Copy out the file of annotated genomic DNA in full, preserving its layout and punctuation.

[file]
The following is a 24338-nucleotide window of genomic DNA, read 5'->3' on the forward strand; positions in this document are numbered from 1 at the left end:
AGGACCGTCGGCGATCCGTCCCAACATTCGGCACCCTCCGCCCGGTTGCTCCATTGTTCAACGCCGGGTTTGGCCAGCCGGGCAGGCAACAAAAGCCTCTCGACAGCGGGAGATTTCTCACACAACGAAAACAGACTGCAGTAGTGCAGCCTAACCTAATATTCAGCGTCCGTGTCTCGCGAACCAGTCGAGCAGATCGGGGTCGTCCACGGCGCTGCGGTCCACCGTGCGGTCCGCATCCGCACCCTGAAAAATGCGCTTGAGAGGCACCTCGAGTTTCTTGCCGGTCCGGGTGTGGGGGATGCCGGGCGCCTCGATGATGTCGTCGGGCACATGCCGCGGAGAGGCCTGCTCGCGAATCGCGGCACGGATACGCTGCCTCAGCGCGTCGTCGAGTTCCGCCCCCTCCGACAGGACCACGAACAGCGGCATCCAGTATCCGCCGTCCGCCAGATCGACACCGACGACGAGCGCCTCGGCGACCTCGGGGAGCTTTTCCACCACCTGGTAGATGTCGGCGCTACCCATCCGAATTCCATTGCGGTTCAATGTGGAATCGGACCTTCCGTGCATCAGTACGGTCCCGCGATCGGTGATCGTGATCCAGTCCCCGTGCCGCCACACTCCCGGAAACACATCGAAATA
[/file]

The following is a 24338-nucleotide window of genomic DNA, read 5'->3' on the forward strand; positions in this document are numbered from 1 at the left end:
AGGACCGTCGGCGATCCGTCCCAACATTCGGCACCCTCCGCCCGGTTGCTCCATTGTTCAACGCCGGGTTTGGCCAGCCGGGCAGGCAACAAAAGCCTCTCGACAGCGGGAGATTTCTCACACAACGAAAACAGACTGCAGTAGTGCAGCCTAACCTAATATTCAGCGTCCGTGTCTCGCGAACCAGTCGAGCAGATCGGGGTCGTCCACGGCGCTGCGGTCCACCGTGCGGTCCGCATCCGCACCCTGAAAAATGCGCTTGAGAGGCACCTCGAGTTTCTTGCCGGTCCGGGTGTGGGGGATGCCGGGCGCCTCGATGATGTCGTCGGGCACATGCCGCGGAGAGGCCTGCTCGCGAATCGCGGCACGGATACGCTGCCTCAGCGCGTCGTCGAGTTCCGCCCCCTCCGACAGGACCACGAACAGCGGCATCCAGTATCCGCCGTCCGCCAGATCGACACCGACGACGAGCGCCTCGGCGACCTCGGGGAGCTTTTCCACCACCTGGTAGATGTCGGCGCTACCCATCCGAATTCCATTGCGGTTCAATGTGGAATCGGACCTTCCGTGCATCAGTACGGTCCCGCGATCGGTGATCGTGATCCAGTCCCCGTGCCGCCACACTCCCGGAAACACATCGAAATA